COVID-19: Can employers in NZ force employees to be vaccinated?

The aviation industry worldwide is pinning its hopes on a vaccine

COVID-19: Can employers in NZ force employees to be vaccinated?

The aviation industry could pose an interesting test case around an employer’s ability to mandate vaccinations against COVID-19.


Qantas boss Alan Joyce recently suggested all passengers wanting to fly internationally with the carrier will have to prove they have been vaccinated.


He said Qantas is looking to include mandatory vaccinations in its terms and conditions for customers, but it prompts questions as to how the company will handle the situation for its employees.


It’s clear widespread vaccination rollouts could be the answer the aviation needs to kickstart international operations.

Air NZ told HRD that the company has been encouraged by the news of a vaccine rollout in the UK.

“Our Chief Medical Officer Dr Ben Johnston talks regularly with colleagues at other airlines and is a member of the IATA Medical Advisory Group,” an Air NZ spokesperson said.

“This group is active in proposing guidelines for how to get international travel moving again in a safe way.

“Ultimately, it’s up to governments to determine when and how it is safe to reopen borders and we continue to work closely with authorities on this.”

But while asking passengers to prove they have been vaccinated is one thing, mandating immunisations for staff is a trickier issue.

Read more: Should CEOs be vaccinated before employees?

HRD spoke to Hamish Kynaston, partner at law firm Buddle Findlay, about where employers stand on mandatory vaccinations.

“An employer, particularly those in certain sectors like aged care, might say if you’re going to work here, you’re going to need to be vaccinated,” he said.

“An employee would have a right to decline to do that but the employer in that instance, if their direction was a reasonable and lawful one, might be able to dismiss the employee after considering redeployment or other management options.”

To avoid an unfair dismissal claim, an employer would have to prove that a vaccination is a reasonable health and safety measure.

It would have to assess the genuine health risk of an employee who was not vaccinated and whether there was a greater risk of them becoming infected than someone working in an office, for example.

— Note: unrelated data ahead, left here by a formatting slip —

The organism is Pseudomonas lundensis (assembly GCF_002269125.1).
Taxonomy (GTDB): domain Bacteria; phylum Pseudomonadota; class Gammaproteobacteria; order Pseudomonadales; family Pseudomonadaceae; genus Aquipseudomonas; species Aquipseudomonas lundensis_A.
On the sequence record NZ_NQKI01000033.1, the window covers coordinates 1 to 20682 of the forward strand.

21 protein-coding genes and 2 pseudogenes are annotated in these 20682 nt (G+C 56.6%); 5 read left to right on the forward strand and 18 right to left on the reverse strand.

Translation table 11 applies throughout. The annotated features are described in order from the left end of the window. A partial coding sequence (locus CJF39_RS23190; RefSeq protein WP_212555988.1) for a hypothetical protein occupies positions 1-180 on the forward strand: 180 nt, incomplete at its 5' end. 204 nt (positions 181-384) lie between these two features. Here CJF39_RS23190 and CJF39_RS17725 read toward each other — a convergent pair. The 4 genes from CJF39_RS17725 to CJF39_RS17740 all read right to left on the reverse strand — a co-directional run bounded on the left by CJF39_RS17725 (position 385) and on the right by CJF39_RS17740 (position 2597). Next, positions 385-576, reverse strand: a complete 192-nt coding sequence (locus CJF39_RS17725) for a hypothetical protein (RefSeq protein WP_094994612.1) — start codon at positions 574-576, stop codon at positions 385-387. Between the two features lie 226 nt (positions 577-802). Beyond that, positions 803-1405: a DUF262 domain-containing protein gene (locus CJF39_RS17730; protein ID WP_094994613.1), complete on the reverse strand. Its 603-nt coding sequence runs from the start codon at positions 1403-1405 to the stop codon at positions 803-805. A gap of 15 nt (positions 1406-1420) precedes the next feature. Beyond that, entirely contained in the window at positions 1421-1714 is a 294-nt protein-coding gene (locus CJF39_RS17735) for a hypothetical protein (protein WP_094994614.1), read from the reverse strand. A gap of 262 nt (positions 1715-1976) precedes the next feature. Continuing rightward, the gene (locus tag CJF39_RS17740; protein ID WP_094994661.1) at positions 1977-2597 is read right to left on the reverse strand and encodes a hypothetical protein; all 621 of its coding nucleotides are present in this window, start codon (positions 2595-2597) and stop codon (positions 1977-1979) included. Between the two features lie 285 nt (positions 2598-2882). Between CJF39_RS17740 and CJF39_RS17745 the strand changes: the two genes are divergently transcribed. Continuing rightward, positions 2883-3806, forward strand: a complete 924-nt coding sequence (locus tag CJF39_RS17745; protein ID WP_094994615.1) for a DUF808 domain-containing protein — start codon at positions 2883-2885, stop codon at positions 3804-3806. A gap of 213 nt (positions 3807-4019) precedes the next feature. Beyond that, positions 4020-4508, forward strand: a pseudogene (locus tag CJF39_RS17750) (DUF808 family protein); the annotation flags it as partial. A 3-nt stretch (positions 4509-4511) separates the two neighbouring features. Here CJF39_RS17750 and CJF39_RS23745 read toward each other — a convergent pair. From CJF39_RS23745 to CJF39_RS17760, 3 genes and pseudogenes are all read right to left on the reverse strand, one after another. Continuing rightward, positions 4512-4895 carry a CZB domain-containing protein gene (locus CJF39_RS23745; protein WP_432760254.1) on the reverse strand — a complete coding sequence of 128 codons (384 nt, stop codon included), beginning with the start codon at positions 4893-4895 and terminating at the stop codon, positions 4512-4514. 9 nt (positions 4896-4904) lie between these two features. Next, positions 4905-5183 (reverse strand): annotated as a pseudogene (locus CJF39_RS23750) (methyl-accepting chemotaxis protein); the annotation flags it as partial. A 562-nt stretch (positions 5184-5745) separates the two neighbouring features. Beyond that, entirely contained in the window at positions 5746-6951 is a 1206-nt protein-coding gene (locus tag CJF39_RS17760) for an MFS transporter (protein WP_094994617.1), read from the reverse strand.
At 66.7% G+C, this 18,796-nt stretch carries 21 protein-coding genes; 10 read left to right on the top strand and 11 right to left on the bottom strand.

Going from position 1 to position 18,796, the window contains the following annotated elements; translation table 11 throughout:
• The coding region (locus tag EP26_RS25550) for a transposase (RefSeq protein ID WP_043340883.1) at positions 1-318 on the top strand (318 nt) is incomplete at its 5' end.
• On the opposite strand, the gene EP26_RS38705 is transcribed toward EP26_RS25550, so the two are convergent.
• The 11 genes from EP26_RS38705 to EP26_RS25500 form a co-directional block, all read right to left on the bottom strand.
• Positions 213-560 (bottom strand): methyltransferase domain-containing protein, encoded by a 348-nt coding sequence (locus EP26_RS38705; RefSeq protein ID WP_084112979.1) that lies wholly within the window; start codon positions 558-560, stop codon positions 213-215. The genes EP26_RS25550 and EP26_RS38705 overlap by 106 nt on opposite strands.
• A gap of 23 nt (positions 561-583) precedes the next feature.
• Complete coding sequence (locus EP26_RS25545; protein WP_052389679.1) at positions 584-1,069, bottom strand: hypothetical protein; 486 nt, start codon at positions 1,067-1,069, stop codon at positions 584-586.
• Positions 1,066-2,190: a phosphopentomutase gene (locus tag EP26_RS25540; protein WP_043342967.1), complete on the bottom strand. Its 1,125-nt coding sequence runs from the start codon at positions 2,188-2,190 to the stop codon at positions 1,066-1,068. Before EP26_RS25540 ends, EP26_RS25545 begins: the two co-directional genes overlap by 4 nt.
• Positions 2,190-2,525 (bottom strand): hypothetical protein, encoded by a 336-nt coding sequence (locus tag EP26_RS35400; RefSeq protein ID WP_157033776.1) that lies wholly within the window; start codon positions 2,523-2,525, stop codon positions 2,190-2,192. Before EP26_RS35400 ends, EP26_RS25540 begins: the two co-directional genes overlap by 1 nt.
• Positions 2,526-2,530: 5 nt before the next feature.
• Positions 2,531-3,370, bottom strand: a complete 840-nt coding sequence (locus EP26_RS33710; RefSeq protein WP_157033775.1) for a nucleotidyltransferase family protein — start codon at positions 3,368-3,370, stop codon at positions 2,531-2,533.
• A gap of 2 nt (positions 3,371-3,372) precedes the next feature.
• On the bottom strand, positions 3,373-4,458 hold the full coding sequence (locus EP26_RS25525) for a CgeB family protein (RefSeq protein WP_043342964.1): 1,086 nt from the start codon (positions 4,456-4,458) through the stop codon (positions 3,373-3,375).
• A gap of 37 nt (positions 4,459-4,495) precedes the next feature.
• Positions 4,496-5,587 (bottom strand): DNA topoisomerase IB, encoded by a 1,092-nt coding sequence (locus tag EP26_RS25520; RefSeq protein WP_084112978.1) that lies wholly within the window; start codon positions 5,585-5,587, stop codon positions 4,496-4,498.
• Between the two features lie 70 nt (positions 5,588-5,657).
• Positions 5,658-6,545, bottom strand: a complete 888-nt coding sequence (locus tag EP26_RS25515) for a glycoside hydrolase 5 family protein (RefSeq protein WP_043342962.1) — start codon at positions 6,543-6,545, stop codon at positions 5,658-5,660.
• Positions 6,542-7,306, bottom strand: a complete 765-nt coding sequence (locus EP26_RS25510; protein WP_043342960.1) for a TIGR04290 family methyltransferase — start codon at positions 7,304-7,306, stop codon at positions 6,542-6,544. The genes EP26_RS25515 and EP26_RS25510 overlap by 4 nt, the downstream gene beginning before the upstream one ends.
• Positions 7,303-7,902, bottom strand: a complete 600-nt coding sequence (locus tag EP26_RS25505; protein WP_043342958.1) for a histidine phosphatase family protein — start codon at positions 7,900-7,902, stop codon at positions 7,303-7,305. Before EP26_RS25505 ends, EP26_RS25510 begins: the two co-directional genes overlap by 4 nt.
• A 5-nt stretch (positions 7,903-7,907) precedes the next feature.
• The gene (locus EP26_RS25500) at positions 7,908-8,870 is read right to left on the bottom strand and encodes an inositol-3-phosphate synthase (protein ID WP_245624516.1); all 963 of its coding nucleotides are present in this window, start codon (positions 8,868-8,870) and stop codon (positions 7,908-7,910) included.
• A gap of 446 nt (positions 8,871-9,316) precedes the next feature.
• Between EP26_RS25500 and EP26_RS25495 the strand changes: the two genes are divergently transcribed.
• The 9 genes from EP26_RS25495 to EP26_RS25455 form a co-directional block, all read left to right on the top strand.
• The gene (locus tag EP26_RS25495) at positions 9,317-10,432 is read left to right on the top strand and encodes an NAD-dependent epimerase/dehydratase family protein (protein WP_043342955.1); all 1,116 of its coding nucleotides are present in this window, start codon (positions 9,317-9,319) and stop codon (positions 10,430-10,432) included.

An employer would also have to show it considered other redeployment options in the business and make sure the employee was fully consulted throughout the process.

“A business needs really clear policies in place to explain the reasons behind the need for a vaccination and give the employee an opportunity to feedback on that policy,” Kynaston said.

In certain sectors like healthcare, aged care and frontline emergency responders, practitioners say vaccinations could very well be considered a reasonable health and safety measure.

The grounds become a little less clear for a business where it could be argued vaccinations are necessary solely for profit.

Read more: COVID-19: What are employers’ legal obligations?

However, Kynaston pointed out that in the aviation industry, employers could argue a vaccination is a health and safety measure to prevent employees from becoming infected by overseas travellers.

If for example the plane landed in a country where the vaccination was not widely available, even if passengers had to prove they were COVID-free, there would still be a risk to employees in the airport or a hotel if they needed to stay overnight before a return flight.

“It will be fascinating in the aviation industry. An employer might say in order for us to keep you safe, you need to be vaccinated,” he said.

“Coming into contact with international travellers is a potential justification but it’s certainly not as crystal clear as looking after a vulnerable patient.”

An employer would also need to argue why a vaccination is necessary rather than the use of personal protection equipment (PPE).

Saying it’s “not as effective” may not be enough of a justification when it comes to dismissing an employee, Kynaston said.

Mandatory vaccinations were being discussed in New Zealand last year after the measles outbreak, with some arguing the country should follow California’s lead in making vaccinations compulsory for children.

Vaccinations against diseases like flu and Hep B are already recommended for primary healthcare workers in NZ.

In terms of how an employer might implement mandatory vaccinations, Kynaston said it could be rolled out as a policy, rather than written into individual employment contracts.

He likened it to drug and alcohol policies that are common among many businesses.

It’s likely over the next 12 months, businesses and HR leaders will be forced to make decisions on their policy around vaccinations which could then be tested in court.

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